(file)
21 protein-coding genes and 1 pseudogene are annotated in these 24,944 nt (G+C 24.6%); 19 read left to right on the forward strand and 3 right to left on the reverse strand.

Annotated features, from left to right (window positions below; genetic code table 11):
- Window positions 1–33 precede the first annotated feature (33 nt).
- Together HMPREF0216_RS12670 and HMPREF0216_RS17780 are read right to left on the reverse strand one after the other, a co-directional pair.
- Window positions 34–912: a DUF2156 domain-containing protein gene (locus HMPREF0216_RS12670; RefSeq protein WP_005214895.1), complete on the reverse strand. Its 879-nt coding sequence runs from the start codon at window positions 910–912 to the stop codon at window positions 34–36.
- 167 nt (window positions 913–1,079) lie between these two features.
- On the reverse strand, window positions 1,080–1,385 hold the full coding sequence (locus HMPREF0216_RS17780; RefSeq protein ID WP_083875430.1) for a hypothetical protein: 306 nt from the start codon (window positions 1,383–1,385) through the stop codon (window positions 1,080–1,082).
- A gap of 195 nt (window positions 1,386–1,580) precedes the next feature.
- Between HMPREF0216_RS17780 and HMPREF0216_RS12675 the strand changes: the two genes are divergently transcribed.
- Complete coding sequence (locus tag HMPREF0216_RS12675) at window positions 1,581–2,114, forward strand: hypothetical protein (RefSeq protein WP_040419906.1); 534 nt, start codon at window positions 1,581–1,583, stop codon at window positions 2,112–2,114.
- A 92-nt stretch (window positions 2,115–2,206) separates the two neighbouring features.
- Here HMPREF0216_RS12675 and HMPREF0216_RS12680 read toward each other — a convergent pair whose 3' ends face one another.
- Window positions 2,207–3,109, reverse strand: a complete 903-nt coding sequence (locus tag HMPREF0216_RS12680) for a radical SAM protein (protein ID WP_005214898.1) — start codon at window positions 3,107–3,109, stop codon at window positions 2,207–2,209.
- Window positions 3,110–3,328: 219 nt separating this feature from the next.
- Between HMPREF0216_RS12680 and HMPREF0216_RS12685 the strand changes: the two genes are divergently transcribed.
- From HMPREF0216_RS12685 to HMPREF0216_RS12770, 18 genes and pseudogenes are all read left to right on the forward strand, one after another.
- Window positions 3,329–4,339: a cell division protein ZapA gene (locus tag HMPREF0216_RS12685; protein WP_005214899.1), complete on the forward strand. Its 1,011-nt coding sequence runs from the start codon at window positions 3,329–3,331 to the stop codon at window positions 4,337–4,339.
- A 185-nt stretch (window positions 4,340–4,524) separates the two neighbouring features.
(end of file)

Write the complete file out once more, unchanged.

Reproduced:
21 protein-coding genes and 1 pseudogene are annotated in these 24,944 nt (G+C 24.6%); 19 read left to right on the forward strand and 3 right to left on the reverse strand.

Annotated features, from left to right (window positions below; genetic code table 11):
- Window positions 1–33 precede the first annotated feature (33 nt).
- Together HMPREF0216_RS12670 and HMPREF0216_RS17780 are read right to left on the reverse strand one after the other, a co-directional pair.
- Window positions 34–912: a DUF2156 domain-containing protein gene (locus HMPREF0216_RS12670; RefSeq protein WP_005214895.1), complete on the reverse strand. Its 879-nt coding sequence runs from the start codon at window positions 910–912 to the stop codon at window positions 34–36.
- 167 nt (window positions 913–1,079) lie between these two features.
- On the reverse strand, window positions 1,080–1,385 hold the full coding sequence (locus HMPREF0216_RS17780; RefSeq protein ID WP_083875430.1) for a hypothetical protein: 306 nt from the start codon (window positions 1,383–1,385) through the stop codon (window positions 1,080–1,082).
- A gap of 195 nt (window positions 1,386–1,580) precedes the next feature.
- Between HMPREF0216_RS17780 and HMPREF0216_RS12675 the strand changes: the two genes are divergently transcribed.
- Complete coding sequence (locus tag HMPREF0216_RS12675) at window positions 1,581–2,114, forward strand: hypothetical protein (RefSeq protein WP_040419906.1); 534 nt, start codon at window positions 1,581–1,583, stop codon at window positions 2,112–2,114.
- A 92-nt stretch (window positions 2,115–2,206) separates the two neighbouring features.
- Here HMPREF0216_RS12675 and HMPREF0216_RS12680 read toward each other — a convergent pair whose 3' ends face one another.
- Window positions 2,207–3,109, reverse strand: a complete 903-nt coding sequence (locus tag HMPREF0216_RS12680) for a radical SAM protein (protein ID WP_005214898.1) — start codon at window positions 3,107–3,109, stop codon at window positions 2,207–2,209.
- Window positions 3,110–3,328: 219 nt separating this feature from the next.
- Between HMPREF0216_RS12680 and HMPREF0216_RS12685 the strand changes: the two genes are divergently transcribed.
- From HMPREF0216_RS12685 to HMPREF0216_RS12770, 18 genes and pseudogenes are all read left to right on the forward strand, one after another.
- Window positions 3,329–4,339: a cell division protein ZapA gene (locus tag HMPREF0216_RS12685; protein WP_005214899.1), complete on the forward strand. Its 1,011-nt coding sequence runs from the start codon at window positions 3,329–3,331 to the stop codon at window positions 4,337–4,339.
- A 185-nt stretch (window positions 4,340–4,524) separates the two neighbouring features.